Soon after the Wannsee Conference, the three Aktion Reinhard camps were set up in remote villages near the Bug river which separated occupied Poland from the eastern part of Poland that had been given to the Soviet Union after the joint conquest of Poland by the Germans and the Russians in September 1939. By the time that the Conference started, the former Soviet section of Poland was in German hands and the German Army had advanced 1,000 kilometers into Russia, so that the Jews could have been “transported further to the East” but the plan was allegedly to kill all the Jews in Europe, not to transport them.

There is a lengthy discussion in the minutes, of the meeting, about persons of mixed race, followed by the following discussion of the problems in individual countries:

State Secretary Dr. Bühler declared that the government of Occupied Poland would welcome it if the final solution to this question would be started in Occupied Poland. His reason: transport plays no important role here and the deployment of workers during the operation would not cause any problems. Jews have to be removed as quickly as possible from Occupied Poland because here especially the Jew is a danger as a carrier of epidemics. The Jews also present a danger as black market dealers who constantly upset the economic structure of a country. Of those in question the majority of approximately 2.5 million are unable to work anyway.

The house at Wannsee, where the Conference took place, was designed so that it is only two rooms deep, but 7 rooms wide, including the Wintergarten or sun room, on the ground floor. All the rooms in the rear have windows overlooking the lake.

The entrance foyer is circular with a curved staircase leading to the second floor on the right as you enter. Just inside the large reception hall off the foyer, a hallway extends along the width of the house and has doors leading to all the rooms.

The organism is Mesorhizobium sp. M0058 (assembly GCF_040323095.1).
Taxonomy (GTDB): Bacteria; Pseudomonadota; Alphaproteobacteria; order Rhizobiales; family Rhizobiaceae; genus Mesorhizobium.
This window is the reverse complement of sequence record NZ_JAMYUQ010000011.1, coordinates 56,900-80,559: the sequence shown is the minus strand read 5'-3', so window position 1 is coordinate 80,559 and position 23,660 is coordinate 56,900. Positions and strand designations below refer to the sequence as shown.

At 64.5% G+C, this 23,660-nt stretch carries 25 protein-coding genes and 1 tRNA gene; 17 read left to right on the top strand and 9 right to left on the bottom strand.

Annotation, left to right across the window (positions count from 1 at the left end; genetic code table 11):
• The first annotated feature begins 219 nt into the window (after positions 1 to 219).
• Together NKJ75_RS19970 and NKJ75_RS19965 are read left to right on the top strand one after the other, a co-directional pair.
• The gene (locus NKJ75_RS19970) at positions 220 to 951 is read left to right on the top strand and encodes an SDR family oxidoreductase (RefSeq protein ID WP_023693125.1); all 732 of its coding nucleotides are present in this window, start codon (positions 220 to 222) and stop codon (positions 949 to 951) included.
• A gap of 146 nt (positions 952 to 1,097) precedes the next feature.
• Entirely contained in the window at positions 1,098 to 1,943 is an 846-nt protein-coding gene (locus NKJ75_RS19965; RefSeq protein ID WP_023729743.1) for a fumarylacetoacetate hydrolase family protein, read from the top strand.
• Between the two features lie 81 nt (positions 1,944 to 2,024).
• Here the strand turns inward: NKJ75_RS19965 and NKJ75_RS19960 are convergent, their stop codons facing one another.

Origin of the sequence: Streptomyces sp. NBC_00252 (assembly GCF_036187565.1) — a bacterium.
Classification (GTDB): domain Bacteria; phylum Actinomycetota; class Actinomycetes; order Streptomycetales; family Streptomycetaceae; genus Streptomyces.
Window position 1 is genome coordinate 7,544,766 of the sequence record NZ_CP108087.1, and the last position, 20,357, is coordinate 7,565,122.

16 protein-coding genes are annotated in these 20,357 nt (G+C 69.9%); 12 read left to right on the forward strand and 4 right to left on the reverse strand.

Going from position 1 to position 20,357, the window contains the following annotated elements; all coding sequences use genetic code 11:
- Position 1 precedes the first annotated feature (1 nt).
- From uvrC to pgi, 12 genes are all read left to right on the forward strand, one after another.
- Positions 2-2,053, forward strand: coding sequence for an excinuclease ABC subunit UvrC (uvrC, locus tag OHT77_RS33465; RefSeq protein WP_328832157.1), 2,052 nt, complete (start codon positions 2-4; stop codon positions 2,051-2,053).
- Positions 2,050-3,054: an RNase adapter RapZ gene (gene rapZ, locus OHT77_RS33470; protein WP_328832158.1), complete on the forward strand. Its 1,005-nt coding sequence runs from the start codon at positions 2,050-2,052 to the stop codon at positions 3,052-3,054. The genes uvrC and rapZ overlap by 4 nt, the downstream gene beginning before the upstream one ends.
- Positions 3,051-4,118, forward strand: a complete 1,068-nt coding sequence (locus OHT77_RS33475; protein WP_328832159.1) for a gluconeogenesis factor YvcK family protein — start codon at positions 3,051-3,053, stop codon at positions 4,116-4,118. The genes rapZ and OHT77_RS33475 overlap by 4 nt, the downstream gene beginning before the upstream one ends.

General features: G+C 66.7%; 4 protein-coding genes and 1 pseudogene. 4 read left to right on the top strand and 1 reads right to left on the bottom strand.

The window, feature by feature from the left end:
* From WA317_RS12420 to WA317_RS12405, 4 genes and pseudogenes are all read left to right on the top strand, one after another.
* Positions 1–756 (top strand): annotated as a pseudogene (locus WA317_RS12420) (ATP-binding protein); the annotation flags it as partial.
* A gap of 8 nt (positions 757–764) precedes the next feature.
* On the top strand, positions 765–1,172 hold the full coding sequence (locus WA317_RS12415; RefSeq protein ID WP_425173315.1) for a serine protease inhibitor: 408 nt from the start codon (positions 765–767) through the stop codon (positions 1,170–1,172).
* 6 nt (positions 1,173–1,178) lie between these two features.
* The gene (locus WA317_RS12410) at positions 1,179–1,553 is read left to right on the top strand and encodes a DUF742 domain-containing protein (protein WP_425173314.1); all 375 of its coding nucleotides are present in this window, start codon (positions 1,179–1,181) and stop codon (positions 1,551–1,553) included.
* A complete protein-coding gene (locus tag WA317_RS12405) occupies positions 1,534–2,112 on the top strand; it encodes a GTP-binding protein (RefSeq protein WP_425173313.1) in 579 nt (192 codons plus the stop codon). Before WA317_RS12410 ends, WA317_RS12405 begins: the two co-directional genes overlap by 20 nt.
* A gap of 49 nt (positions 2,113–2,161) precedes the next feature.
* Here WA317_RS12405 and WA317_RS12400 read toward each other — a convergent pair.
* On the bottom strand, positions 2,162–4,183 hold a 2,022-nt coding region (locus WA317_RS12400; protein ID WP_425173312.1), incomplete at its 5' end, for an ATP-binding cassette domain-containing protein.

View from room at north end through all the rooms

The seven rooms in the rear, across the width of the house, have double doors lined up so that you can look straight through all the rooms. The photograph above shows the view from the last room on the north end of the house all the way through the other rooms to the Wintergarten at the south end of the house. The photographs on the wall in the foreground are part of the museum display.

The Conference at Wannsee was originally scheduled for December 10, 1941, but it had to be postponed because of the crisis when the Japanese attacked Pearl Harbor on December 7, resulting in America declaring war on Japan, a country that was Germany’s ally. Honoring a treaty with Japan, the Germans declared war on America on December 11, 1941.

In a speech to the Reichstag, Hitler declared that Roosevelt was as “mad” as Woodrow Wilson, who was the American president that declared war on Germany during World War I. In his speech, Hitler equated International Jewry with Bolshevik Russia and Roosevelt’s presidency.

Regarding Roosevelt, Hitler said the following in his speech to the Reichstag:

First he incites war, then falsifies the causes, then odiously wraps himself in a cloak of Christian hypocrisy and slowly but surely leads mankind to war, not without calling God to witness the honesty of his attack.

After the Wannsee conference was postponed for 6 weeks, Hans Frank, the head of the General Government, as occupied Poland was called, became so impatient that he called a conference of his own in Krakow. Philipp Bühler, who was Frank’s deputy, later attended the Wannsee Conference on January 20th.

At his conference in Krakow, Frank said:

I want to say to you quite openly, that we shall have to finish the Jews, one way or another. […] Certainly the major migration is about to start. But what is to happen to the Jews? We were told in Berlin, “Why all this fuss? We can’t use them in the Ostland either; let the dead bury their dead!”

With regard to feeling sympathy for the Jews, Hans Frank then said:

We have to annihilate the Jews wherever we find them and wherever it is at all possible.